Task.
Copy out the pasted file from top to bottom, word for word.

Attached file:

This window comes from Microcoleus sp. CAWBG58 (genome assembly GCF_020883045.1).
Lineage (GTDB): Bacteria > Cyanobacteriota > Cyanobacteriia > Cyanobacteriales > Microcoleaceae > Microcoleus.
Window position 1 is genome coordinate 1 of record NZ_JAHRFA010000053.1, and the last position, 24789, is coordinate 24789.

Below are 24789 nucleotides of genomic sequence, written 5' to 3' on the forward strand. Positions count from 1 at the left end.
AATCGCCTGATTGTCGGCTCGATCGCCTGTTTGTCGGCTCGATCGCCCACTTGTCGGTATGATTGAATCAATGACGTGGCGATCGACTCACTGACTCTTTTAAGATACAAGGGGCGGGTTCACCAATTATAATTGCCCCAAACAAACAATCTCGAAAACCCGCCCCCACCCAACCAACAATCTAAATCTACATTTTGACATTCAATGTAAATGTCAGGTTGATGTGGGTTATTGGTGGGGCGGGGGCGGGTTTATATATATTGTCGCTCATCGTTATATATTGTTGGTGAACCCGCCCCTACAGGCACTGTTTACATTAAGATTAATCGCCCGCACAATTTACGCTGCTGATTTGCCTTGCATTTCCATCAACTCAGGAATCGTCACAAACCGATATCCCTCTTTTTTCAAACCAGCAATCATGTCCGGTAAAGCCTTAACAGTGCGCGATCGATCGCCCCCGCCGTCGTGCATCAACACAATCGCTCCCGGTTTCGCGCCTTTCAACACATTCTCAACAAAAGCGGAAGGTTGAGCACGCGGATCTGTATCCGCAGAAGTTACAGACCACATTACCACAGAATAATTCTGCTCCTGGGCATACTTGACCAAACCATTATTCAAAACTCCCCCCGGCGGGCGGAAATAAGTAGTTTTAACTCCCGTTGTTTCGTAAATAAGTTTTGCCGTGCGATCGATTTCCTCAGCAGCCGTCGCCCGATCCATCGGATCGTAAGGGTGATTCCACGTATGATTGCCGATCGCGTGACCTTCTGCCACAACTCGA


This window comes from Microcoleus sp. CAWBG58 (genome assembly GCF_020883045.1).
Lineage (GTDB): Bacteria > Cyanobacteriota > Cyanobacteriia > Cyanobacteriales > Microcoleaceae > Microcoleus.
Window position 1 is genome coordinate 1 of record NZ_JAHRFA010000053.1, and the last position, 24789, is coordinate 24789.

Below are 24789 nucleotides of genomic sequence, written 5' to 3' on the forward strand. Positions count from 1 at the left end.
AATCGCCTGATTGTCGGCTCGATCGCCTGTTTGTCGGCTCGATCGCCCACTTGTCGGTATGATTGAATCAATGACGTGGCGATCGACTCACTGACTCTTTTAAGATACAAGGGGCGGGTTCACCAATTATAATTGCCCCAAACAAACAATCTCGAAAACCCGCCCCCACCCAACCAACAATCTAAATCTACATTTTGACATTCAATGTAAATGTCAGGTTGATGTGGGTTATTGGTGGGGCGGGGGCGGGTTTATATATATTGTCGCTCATCGTTATATATTGTTGGTGAACCCGCCCCTACAGGCACTGTTTACATTAAGATTAATCGCCCGCACAATTTACGCTGCTGATTTGCCTTGCATTTCCATCAACTCAGGAATCGTCACAAACCGATATCCCTCTTTTTTCAAACCAGCAATCATGTCCGGTAAAGCCTTAACAGTGCGCGATCGATCGCCCCCGCCGTCGTGCATCAACACAATCGCTCCCGGTTTCGCGCCTTTCAACACATTCTCAACAAAAGCGGAAGGTTGAGCACGCGGATCTGTATCCGCAGAAGTTACAGACCACATTACCACAGAATAATTCTGCTCCTGGGCATACTTGACCAAACCATTATTCAAAACTCCCCCCGGCGGGCGGAAATAAGTAGTTTTAACTCCCGTTGTTTCGTAAATAAGTTTTGCCGTGCGATCGATTTCCTCAGCAGCCGTCGCCCGATCCATCGGATCGTAAGGGTGATTCCACGTATGATTGCCGATCGCGTGACCTTCTGCCACAACTCGA